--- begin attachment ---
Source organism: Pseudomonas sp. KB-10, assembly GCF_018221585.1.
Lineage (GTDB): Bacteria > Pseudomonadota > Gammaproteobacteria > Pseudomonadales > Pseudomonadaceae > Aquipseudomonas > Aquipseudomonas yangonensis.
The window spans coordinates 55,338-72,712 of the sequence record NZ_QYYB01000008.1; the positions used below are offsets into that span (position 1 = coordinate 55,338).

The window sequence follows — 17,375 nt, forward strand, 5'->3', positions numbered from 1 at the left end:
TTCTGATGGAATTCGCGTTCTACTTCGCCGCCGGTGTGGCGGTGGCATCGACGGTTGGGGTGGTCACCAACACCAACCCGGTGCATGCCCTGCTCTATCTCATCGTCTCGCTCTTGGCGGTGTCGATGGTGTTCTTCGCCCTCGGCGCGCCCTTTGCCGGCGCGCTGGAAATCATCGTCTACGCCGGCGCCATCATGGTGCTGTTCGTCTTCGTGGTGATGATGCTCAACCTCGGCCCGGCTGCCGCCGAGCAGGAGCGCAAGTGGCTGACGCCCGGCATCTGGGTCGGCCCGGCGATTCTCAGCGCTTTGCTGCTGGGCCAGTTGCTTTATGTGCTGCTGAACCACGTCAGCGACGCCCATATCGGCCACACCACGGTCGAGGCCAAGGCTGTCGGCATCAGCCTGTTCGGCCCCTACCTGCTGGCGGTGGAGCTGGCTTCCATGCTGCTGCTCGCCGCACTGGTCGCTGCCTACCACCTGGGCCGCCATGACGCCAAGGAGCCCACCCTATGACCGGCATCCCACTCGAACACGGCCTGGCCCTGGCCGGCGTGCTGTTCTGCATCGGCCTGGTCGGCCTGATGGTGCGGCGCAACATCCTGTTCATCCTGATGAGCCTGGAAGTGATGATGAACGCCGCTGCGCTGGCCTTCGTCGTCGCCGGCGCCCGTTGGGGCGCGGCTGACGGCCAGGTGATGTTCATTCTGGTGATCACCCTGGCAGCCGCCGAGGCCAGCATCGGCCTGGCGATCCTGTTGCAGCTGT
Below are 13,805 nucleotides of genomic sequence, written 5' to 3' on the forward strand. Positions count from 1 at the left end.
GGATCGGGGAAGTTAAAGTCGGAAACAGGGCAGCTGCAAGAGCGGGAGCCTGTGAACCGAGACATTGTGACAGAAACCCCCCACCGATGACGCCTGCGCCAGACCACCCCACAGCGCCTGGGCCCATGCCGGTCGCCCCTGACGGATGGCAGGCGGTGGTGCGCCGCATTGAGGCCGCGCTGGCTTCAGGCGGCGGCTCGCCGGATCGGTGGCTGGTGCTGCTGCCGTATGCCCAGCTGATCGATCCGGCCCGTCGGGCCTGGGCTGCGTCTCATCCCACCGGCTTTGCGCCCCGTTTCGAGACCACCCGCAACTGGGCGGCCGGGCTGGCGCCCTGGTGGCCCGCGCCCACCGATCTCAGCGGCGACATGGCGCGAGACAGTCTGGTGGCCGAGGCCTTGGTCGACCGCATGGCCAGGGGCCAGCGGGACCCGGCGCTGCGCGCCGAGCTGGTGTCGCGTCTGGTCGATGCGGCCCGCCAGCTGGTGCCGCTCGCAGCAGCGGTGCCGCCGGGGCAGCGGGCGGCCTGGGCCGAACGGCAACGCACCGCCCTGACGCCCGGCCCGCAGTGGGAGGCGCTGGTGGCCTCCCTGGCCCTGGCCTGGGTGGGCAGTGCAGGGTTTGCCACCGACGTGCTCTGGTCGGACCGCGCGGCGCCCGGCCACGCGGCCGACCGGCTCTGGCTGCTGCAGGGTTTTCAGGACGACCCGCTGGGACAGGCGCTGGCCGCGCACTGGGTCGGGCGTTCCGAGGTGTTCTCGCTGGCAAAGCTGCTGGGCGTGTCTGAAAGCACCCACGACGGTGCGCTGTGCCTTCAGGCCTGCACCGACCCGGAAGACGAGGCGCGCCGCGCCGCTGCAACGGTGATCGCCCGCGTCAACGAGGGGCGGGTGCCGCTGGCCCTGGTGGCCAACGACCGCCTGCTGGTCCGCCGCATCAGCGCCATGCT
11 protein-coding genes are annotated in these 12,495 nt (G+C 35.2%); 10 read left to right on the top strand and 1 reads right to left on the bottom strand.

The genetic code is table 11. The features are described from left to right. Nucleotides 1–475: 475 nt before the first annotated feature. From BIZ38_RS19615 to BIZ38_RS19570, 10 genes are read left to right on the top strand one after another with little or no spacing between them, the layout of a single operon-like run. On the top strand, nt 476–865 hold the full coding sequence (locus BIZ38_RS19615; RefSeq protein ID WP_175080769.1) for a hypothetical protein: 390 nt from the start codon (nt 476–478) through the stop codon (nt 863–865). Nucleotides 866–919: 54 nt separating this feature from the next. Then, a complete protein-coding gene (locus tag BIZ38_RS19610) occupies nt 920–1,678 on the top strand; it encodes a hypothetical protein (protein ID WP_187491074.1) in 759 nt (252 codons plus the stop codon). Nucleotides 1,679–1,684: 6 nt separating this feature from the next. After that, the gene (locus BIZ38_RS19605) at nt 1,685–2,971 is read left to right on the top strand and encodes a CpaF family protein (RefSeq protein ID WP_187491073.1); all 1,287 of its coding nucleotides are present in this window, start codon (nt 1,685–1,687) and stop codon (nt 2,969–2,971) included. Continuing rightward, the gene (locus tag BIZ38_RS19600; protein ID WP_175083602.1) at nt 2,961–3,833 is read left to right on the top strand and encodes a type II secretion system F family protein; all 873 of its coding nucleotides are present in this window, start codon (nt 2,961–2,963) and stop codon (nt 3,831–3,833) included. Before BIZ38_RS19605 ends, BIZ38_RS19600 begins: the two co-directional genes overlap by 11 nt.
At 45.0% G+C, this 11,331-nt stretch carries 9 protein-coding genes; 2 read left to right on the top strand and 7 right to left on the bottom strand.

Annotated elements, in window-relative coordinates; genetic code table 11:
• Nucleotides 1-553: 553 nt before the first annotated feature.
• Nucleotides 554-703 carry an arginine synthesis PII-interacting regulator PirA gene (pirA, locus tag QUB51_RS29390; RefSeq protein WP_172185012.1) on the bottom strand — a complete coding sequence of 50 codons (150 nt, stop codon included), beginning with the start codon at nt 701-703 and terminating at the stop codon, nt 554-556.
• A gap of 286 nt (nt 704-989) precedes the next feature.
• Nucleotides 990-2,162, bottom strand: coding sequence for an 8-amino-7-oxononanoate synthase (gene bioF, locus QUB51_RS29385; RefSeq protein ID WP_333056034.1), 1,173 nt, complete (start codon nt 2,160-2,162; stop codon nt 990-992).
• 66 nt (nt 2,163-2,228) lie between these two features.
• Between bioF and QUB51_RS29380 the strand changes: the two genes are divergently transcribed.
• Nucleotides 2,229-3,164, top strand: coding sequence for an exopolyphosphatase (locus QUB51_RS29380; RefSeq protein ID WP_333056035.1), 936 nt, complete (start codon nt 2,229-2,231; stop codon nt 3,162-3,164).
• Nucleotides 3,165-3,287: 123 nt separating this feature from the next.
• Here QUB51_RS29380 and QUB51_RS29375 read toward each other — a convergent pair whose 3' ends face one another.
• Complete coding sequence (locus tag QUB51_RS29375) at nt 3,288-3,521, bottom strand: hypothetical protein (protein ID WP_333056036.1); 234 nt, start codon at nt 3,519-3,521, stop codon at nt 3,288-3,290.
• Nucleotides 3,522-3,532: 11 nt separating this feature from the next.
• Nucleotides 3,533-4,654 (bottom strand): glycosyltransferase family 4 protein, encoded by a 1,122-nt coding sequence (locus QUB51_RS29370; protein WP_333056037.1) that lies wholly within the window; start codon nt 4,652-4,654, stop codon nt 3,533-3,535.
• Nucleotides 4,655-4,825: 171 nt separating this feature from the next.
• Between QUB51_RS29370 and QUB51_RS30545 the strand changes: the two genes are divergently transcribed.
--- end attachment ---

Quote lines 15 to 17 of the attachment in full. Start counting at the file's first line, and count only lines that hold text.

• Nucleotides 990-2,162, bottom strand: coding sequence for an 8-amino-7-oxononanoate synthase (gene bioF, locus QUB51_RS29385; RefSeq protein ID WP_333056034.1), 1,173 nt, complete (start codon nt 2,160-2,162; stop codon nt 990-992).
• 66 nt (nt 2,163-2,228) lie between these two features.
• Between bioF and QUB51_RS29380 the strand changes: the two genes are divergently transcribed.